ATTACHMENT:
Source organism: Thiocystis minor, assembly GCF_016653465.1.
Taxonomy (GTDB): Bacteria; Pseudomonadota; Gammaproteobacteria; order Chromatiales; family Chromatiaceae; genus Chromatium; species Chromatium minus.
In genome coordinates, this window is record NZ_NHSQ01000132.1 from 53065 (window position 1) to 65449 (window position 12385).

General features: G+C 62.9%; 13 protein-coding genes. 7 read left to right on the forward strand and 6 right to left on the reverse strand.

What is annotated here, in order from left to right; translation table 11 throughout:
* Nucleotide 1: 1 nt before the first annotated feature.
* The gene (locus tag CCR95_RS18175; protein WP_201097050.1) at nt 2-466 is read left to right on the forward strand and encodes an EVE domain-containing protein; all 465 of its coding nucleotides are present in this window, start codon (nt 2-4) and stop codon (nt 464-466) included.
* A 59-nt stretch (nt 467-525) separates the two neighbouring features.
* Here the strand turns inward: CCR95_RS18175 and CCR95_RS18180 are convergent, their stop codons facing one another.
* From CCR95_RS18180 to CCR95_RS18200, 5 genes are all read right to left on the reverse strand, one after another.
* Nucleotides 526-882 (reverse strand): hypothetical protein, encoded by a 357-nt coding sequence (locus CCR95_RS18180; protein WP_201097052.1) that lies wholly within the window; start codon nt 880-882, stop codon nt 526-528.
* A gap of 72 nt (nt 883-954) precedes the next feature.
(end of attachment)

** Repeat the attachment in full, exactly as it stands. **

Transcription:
Source organism: Thiocystis minor, assembly GCF_016653465.1.
Taxonomy (GTDB): Bacteria; Pseudomonadota; Gammaproteobacteria; order Chromatiales; family Chromatiaceae; genus Chromatium; species Chromatium minus.
In genome coordinates, this window is record NZ_NHSQ01000132.1 from 53065 (window position 1) to 65449 (window position 12385).

General features: G+C 62.9%; 13 protein-coding genes. 7 read left to right on the forward strand and 6 right to left on the reverse strand.

What is annotated here, in order from left to right; translation table 11 throughout:
* Nucleotide 1: 1 nt before the first annotated feature.
* The gene (locus tag CCR95_RS18175; protein WP_201097050.1) at nt 2-466 is read left to right on the forward strand and encodes an EVE domain-containing protein; all 465 of its coding nucleotides are present in this window, start codon (nt 2-4) and stop codon (nt 464-466) included.
* A 59-nt stretch (nt 467-525) separates the two neighbouring features.
* Here the strand turns inward: CCR95_RS18175 and CCR95_RS18180 are convergent, their stop codons facing one another.
* From CCR95_RS18180 to CCR95_RS18200, 5 genes are all read right to left on the reverse strand, one after another.
* Nucleotides 526-882 (reverse strand): hypothetical protein, encoded by a 357-nt coding sequence (locus CCR95_RS18180; protein WP_201097052.1) that lies wholly within the window; start codon nt 880-882, stop codon nt 526-528.
* A gap of 72 nt (nt 883-954) precedes the next feature.